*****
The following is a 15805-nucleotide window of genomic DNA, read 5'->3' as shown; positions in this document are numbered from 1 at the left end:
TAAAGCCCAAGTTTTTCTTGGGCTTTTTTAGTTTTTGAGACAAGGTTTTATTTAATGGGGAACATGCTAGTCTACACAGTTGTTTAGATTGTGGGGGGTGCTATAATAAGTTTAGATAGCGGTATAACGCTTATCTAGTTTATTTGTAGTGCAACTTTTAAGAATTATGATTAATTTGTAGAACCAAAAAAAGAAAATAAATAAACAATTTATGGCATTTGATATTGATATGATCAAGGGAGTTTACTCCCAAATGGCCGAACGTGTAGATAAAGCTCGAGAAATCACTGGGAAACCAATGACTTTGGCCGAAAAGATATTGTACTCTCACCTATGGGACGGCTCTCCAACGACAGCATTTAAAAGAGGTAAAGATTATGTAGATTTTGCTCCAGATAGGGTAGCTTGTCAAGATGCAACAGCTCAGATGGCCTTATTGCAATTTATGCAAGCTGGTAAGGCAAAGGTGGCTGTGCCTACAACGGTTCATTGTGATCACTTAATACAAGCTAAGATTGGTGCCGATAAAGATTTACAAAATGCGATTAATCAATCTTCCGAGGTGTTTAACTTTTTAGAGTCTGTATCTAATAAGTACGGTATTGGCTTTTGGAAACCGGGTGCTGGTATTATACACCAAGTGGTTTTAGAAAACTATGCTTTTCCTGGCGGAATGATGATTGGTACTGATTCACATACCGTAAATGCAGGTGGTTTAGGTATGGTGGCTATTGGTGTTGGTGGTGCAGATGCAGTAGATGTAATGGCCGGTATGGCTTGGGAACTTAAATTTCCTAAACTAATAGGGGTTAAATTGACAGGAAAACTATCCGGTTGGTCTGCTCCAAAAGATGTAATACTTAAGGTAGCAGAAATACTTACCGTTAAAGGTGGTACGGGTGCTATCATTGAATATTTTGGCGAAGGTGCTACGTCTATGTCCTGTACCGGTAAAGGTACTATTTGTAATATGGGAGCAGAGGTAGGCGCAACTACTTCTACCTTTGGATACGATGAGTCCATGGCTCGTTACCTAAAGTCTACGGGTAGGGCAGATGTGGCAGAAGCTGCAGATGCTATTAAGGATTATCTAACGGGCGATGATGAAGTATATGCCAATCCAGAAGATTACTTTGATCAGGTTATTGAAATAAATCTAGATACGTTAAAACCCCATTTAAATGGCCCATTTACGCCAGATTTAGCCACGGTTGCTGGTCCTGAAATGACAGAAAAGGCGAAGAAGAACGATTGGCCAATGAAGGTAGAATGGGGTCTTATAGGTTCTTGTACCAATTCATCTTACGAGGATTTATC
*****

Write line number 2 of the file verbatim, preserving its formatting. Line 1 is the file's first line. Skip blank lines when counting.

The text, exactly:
TAAAGCCCAAGTTTTTCTTGGGCTTTTTTAGTTTTTGAGACAAGGTTTTATTTAATGGGGAACATGCTAGTCTACACAGTTGTTTAGATTGTGGGGGGTGCTATAATAAGTTTAGATAGCGGTATAACGCTTATCTAGTTTATTTGTAGTGCAACTTTTAAGAATTATGATTAATTTGTAGAACCAAAAAAAGAAAATAAATAAACAATTTATGGCATTTGATATTGATATGATCAAGGGAGTTTACTCCCAAATGGCCGAACGTGTAGATAAAGCTCGAGAAATCACTGGGAAACCAATGACTTTGGCCGAAAAGATATTGTACTCTCACCTATGGGACGGCTCTCCAACGACAGCATTTAAAAGAGGTAAAGATTATGTAGATTTTGCTCCAGATAGGGTAGCTTGTCAAGATGCAACAGCTCAGATGGCCTTATTGCAATTTATGCAAGCTGGTAAGGCAAAGGTGGCTGTGCCTACAACGGTTCATTGTGATCACTTAATACAAGCTAAGATTGGTGCCGATAAAGATTTACAAAATGCGATTAATCAATCTTCCGAGGTGTTTAACTTTTTAGAGTCTGTATCTAATAAGTACGGTATTGGCTTTTGGAAACCGGGTGCTGGTATTATACACCAAGTGGTTTTAGAAAACTATGCTTTTCCTGGCGGAATGATGATTGGTACTGATTCACATACCGTAAATGCAGGTGGTTTAGGTATGGTGGCTATTGGTGTTGGTGGTGCAGATGCAGTAGATGTAATGGCCGGTATGGCTTGGGAACTTAAATTTCCTAAACTAATAGGGGTTAAATTGACAGGAAAACTATCCGGTTGGTCTGCTCCAAAAGATGTAATACTTAAGGTAGCAGAAATACTTACCGTTAAAGGTGGTACGGGTGCTATCATTGAATATTTTGGCGAAGGTGCTACGTCTATGTCCTGTACCGGTAAAGGTACTATTTGTAATATGGGAGCAGAGGTAGGCGCAACTACTTCTACCTTTGGATACGATGAGTCCATGGCTCGTTACCTAAAGTCTACGGGTAGGGCAGATGTGGCAGAAGCTGCAGATGCTATTAAGGATTATCTAACGGGCGATGATGAAGTATATGCCAATCCAGAAGATTACTTTGATCAGGTTATTGAAATAAATCTAGATACGTTAAAACCCCATTTAAATGGCCCATTTACGCCAGATTTAGCCACGGTTGCTGGTCCTGAAATGACAGAAAAGGCGAAGAAGAACGATTGGCCAATGAAGGTAGAATGGGGTCTTATAGGTTCTTGTACCAATTCATCTTACGAGGATTTATC